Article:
Social Media Has Not Reached Mainstream

You don’t need statistics to tell you that “our world” of social media tools like Twitter, Friendfeed, and RSS has yet to reach mainstream.

Ask Somebody

Just survey your friends or take a look at who you socialize with the most online. I’m willing to bet my next blog post that at least 60% of the users of social media socialize with people that are not necessarily real life friends more than anyone else when online. I also bet that over 50% don’t have family members or real life friends that use these services, and for those that do, it’s because you badgered them into it or signed them up for it.

Will Friendfeed, Twitter, and RSS Ever Reach Mainstream?

socialmedia Who knows? I don’t see Friendfeed doing it, but I’ve noticed SocialThing!, a similar service, breaking grounds with the mainstream masses.

Twitter and RSS will reach mainstream, but I don’t see these services being used in the manner that early adopters are using them. In an attempt to explain RSS to a friend, I told her that RSS is an easy way to get updates about a website instead of having to visit the website all the time. Her reply made me laugh my head off, “So, can I get RSS for Victoria’s Secret?”.

My friend wasn’t thinking in terms of blogs or updates about news, because that’s not what she goes online for. Most mainstream internet users don’t go online for such things. They have the TV, Facebook, and text messaging for that.

Statistics Count For Something

Let’s briefly turn to statistics. Marshall Kirkpatrick of Read/Write Web sent me some stats on the traffic between SocialThing! vs Friendfeed using Compete’s site analytics web tool.

socialthing vs friendfeed
Stats provided by Compete.com

Friendfeed, is more popular, but the tricky part of statistics is you don’t know who the users are. Are more early adopters using Friendfeed or SocialThing!? Are more mainstream web users using SocialThing! or Friendfeed? Did you notice the spike with SocialThing!’s monthly visitors?

I turned to a private forum that a friend of mine started to begin finding answers to my questions. The forum consists of tech-savvy women, that use the web the way a  mainstream web user would. Around 3 users – myself included – use FriendFeed, while over 9 use SocialThing. To quote one of the ladies on the forum:

Side note: There’s a similar service called FriendFeed (Corvy [Corvida] uses it a lot so I’m sure she can tell you more about it) that supports a ton more services, however, for me, SocialThing is more intuitive. When you add applications, it knows who your friends are already, whereas with Friendfeed, I believe you have to add others who also have a Friendfeed account. With SocialThing it keeps track of all your friends, regardless of if they are also on Socialthing.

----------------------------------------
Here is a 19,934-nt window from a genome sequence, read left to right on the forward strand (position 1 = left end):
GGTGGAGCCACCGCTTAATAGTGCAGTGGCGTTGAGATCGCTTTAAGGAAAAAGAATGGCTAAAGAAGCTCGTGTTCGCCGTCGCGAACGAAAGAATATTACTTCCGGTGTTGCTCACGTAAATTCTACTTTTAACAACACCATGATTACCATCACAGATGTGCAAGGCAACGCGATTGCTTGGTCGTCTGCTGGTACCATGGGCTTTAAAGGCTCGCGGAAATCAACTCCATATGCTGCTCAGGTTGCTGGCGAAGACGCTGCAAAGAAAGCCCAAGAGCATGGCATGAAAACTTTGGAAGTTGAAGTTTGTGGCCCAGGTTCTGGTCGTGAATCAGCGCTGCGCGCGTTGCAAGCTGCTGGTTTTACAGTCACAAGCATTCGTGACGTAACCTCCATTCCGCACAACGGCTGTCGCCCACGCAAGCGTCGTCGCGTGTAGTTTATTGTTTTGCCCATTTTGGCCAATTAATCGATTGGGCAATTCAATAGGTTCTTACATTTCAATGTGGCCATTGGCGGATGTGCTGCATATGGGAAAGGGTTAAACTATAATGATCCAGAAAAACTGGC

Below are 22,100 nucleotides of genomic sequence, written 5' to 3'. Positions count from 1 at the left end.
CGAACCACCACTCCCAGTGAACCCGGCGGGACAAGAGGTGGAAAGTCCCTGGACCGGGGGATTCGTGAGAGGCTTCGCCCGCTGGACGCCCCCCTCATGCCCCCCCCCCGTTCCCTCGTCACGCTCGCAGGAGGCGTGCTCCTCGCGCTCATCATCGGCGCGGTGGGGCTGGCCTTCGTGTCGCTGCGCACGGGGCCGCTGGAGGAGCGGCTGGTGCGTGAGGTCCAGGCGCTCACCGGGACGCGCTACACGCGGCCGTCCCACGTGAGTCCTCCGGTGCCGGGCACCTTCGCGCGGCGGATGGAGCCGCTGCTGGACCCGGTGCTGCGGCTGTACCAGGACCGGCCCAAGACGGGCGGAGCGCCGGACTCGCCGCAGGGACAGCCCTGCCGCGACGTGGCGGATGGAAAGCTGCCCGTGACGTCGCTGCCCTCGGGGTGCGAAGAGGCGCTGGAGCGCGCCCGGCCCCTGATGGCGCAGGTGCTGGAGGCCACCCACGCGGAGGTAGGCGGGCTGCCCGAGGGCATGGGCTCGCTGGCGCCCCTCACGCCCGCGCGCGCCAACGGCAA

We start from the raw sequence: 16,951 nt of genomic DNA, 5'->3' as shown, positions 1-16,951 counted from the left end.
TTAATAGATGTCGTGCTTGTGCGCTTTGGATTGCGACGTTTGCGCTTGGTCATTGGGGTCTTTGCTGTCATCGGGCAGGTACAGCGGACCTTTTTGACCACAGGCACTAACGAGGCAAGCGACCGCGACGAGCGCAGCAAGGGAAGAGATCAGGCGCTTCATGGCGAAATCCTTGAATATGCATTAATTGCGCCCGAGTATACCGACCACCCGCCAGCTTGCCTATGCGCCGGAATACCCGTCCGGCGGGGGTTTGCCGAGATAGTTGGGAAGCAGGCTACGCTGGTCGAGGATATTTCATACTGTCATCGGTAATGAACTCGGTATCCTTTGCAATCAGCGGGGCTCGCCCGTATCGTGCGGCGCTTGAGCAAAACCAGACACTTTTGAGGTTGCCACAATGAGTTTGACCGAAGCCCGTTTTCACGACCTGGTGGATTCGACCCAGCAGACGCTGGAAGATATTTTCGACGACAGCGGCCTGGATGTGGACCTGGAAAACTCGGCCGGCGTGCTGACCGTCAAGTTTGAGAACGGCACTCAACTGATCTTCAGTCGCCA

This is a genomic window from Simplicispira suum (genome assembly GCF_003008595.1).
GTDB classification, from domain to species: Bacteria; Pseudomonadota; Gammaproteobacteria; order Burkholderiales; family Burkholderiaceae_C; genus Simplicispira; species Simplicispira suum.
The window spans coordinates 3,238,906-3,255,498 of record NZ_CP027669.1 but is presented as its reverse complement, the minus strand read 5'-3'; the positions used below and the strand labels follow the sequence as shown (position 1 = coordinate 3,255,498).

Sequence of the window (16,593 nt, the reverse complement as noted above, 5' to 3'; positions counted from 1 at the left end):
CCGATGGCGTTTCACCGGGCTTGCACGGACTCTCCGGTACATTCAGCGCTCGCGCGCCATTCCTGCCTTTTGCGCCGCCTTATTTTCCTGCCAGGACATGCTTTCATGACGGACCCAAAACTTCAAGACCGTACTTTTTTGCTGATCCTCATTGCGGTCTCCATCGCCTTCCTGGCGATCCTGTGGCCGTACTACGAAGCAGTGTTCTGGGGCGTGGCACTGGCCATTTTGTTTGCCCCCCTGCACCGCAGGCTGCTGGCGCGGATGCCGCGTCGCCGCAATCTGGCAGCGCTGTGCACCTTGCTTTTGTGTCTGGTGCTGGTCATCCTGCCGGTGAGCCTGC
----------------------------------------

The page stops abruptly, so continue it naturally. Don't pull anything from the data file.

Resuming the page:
While you can use the “imaginary friend” feature on Friendfeed to follow others, it would be much simpler to use SocialThing! instead of going through the hassle of  setting up “imaginary friends”.

Are the Masses Ready?

Maybe the masses aren’t ready for these platforms, though this is a premature take on things since these services are still early adopter tools more than anything. They all have the potential to go mainstream, but there’s a lot of work to be done. We’re still in our own bubble. Or are we?

My 24 Hour Twitter Hiatus Begins Now

I’m officially beginning my 24 hour Twitter / Friendfeed hiatus. See: A Day in Life Without Twitter for more information.

How am I doing so far? Badly, of course. I think this would be easier if I had only cut out one service instead of two. I feel like I’m missing out on a great deal of information and conversations on Friendfeed.

I’ll be on Mixx (Corvida on Mixx) and StumbleUpon (Corvida on StumbleUpon) quite a bit today. Join me there in my self-imposed exile.

What have I done so far? Listen to Last.FM while waiting for new content to arrive in Google Reader. Thankfully, I’m going to sleep soon and I hope I sleep very late.

WebKut: Quickly Capture Website Screenshots for Your Next Project

Adobe AIR App WebKut allows you to quickly take a screenshot of websites. I’m not a big fan of website screenshot apps for various reasons. They often only let you take a snapshot of the entire page or they’re really slow. However, WebKut isn’t weighed down by any of those problems.

Note: I have a thing for Adobe AIR apps. I don’t know why, but there just…sexy.

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